TRENTON — State Senate President Steve Sweeney said he will not allow money to be taken from the state firefighters' fund.

Gov. Phil Murphy's budget proposes redirecting the state's annual $33 million state contribution. The firefighter's fund since 1885 has been used to provide firefighters and their families with financial assistance during times of need including funerals, in-home medical care and retirement.

In December, however, the Office of the State Comptroller said most of the money is never spent because of “antiquated law.”

The governor defended the move on Monday by pointing out the fund has more than $240 million in unspent funds, which he said is six times the amount it needs. Murphy said he was open to discussion with the New Jersey State Firefighters Association, which maintains the fund, on loosening the outdated spending restrictions.

But the proposed budget move is being opposed by the Legislature's top Democrat.

“There is no reason and no excuse for denying firefighters support and assistance in their time of need,” Sweeney said in a statement. “They put their lives at risk every day in service to others. Refusing or reducing emergency responders and their families the care they deserve in order to prop up the budget is unacceptable. I can guarantee that it will not be included in the budget that gets approved by the Senate.”

“Firefighters and first responders are increasingly being treated for PTSD and other work-related illnesses,” Sweeney said. “This fund is used as a safety net for the men and women putting their lives on the line and who often suffer the consequences.”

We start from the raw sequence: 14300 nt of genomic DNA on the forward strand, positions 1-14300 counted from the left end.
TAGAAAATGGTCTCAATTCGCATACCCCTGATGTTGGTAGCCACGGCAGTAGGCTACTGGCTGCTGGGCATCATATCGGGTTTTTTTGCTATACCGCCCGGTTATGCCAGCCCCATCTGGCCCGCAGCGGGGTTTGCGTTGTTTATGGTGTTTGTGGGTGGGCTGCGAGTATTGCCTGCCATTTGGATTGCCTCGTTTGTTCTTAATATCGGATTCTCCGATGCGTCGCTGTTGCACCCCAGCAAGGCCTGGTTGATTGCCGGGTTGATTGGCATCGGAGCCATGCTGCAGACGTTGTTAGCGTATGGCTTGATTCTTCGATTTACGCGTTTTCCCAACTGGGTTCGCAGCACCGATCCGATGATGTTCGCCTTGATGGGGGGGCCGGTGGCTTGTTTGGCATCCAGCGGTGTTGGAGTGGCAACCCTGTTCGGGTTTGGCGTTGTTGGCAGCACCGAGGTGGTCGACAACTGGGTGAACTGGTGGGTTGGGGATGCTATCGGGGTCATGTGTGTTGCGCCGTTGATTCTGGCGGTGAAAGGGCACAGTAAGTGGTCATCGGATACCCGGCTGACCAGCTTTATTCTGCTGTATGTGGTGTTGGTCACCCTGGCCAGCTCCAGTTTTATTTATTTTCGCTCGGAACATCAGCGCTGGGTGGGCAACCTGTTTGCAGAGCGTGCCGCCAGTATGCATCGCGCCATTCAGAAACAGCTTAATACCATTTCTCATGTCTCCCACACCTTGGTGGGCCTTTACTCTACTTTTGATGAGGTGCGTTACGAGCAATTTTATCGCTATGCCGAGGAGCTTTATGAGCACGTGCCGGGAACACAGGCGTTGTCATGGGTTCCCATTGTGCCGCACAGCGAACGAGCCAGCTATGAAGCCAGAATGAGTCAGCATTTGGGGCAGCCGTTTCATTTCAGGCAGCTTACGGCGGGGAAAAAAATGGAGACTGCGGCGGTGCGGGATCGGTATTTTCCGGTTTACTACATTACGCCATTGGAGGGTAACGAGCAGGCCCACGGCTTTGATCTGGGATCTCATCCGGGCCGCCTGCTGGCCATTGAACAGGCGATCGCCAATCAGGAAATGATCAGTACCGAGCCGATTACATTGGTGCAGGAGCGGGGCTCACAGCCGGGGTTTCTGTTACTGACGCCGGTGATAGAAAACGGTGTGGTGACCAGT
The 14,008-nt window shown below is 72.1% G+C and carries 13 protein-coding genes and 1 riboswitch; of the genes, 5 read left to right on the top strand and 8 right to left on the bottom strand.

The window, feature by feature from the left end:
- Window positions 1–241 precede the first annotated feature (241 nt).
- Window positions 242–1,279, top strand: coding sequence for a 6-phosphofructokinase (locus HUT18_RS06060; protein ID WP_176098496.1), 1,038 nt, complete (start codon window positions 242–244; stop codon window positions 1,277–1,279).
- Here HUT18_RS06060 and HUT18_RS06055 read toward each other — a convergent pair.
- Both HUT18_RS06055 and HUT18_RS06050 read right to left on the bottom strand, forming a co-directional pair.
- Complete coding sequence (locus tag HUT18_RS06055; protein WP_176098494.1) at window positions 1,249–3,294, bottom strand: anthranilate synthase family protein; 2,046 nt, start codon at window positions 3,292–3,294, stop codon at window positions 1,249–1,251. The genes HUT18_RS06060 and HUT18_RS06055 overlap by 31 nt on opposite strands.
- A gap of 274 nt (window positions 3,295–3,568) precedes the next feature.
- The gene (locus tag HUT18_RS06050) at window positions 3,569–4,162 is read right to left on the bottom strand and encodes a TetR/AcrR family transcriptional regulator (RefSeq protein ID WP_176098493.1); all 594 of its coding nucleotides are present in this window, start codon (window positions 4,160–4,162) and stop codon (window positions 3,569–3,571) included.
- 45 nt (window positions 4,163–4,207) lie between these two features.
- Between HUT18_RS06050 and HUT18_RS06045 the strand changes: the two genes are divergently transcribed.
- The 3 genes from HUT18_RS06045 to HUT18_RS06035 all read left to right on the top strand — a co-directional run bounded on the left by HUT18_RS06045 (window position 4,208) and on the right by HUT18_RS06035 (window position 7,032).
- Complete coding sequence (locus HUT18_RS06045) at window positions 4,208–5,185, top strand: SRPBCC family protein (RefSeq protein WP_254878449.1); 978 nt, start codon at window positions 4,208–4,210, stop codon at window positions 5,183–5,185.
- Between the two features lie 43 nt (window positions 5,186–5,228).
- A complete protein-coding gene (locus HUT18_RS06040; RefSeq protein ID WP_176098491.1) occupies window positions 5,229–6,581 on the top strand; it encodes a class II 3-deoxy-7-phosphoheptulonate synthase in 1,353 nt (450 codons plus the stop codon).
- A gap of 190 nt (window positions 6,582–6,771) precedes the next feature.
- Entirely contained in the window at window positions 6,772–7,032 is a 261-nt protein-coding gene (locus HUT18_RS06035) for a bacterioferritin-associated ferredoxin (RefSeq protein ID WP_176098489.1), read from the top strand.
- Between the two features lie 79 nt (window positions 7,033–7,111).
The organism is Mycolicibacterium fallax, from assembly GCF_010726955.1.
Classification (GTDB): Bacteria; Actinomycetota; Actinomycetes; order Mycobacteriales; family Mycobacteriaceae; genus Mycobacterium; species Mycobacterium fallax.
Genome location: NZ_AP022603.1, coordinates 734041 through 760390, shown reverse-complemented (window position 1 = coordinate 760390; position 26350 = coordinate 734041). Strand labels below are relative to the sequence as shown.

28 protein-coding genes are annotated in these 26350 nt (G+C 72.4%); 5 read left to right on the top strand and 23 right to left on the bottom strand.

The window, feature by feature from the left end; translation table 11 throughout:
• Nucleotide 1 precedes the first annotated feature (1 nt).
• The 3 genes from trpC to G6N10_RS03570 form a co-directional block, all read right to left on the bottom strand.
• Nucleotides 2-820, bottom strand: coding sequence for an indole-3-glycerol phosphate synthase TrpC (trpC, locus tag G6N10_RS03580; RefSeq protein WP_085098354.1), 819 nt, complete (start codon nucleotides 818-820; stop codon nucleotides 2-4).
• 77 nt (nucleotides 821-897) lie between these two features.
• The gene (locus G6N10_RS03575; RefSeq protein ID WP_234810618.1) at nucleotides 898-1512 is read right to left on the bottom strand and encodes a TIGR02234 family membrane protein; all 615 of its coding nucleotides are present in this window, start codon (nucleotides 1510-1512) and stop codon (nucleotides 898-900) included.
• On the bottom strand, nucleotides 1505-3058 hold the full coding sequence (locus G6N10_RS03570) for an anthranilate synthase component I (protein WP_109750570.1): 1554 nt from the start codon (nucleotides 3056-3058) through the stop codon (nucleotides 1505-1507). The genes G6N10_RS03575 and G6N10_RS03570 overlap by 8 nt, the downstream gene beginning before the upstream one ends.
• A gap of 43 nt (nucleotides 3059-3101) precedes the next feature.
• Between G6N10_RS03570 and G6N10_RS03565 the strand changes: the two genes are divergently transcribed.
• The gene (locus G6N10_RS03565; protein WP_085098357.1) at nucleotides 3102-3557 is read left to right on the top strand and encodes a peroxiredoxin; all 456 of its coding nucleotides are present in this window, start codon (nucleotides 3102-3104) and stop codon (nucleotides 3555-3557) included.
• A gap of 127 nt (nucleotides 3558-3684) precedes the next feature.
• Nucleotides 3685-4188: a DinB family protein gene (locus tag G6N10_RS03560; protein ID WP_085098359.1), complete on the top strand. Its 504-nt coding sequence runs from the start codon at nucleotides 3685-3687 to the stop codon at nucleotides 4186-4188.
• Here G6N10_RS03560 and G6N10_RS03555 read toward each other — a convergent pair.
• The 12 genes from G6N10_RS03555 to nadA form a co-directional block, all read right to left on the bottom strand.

Ed Donnelly, president of the New Jersey Firefighters Mutual Benevolent Association, said Sweeney was not the only one against the move.

"We're very happy the Senate president is supporting us. We're also getting a lot of calls from other Assembly members and Senate folks from both sides of the aisle that are just appalled by the money grab here," Donnelly told New Jersey 101.5 on Tuesday.

Donnelly earlier said the fund has grown over the years because it’s been carefully protected.

“Just because we’ve been good stewards and have done good by caring for this fund, we should not be penalized for it by taking it," Donnelly said.

The New Jersey State Firemen’s Association and 538 separate Local Relief Associations receive about $30 million in funds from a 2 percent tax on fire insurance policies sold by out-of-state companies. The Comptroller's Office last year said that in 2016, the Local Relief Associations spent $10 million and most of it went to conferences, administrative costs and salaries, the comptroller said.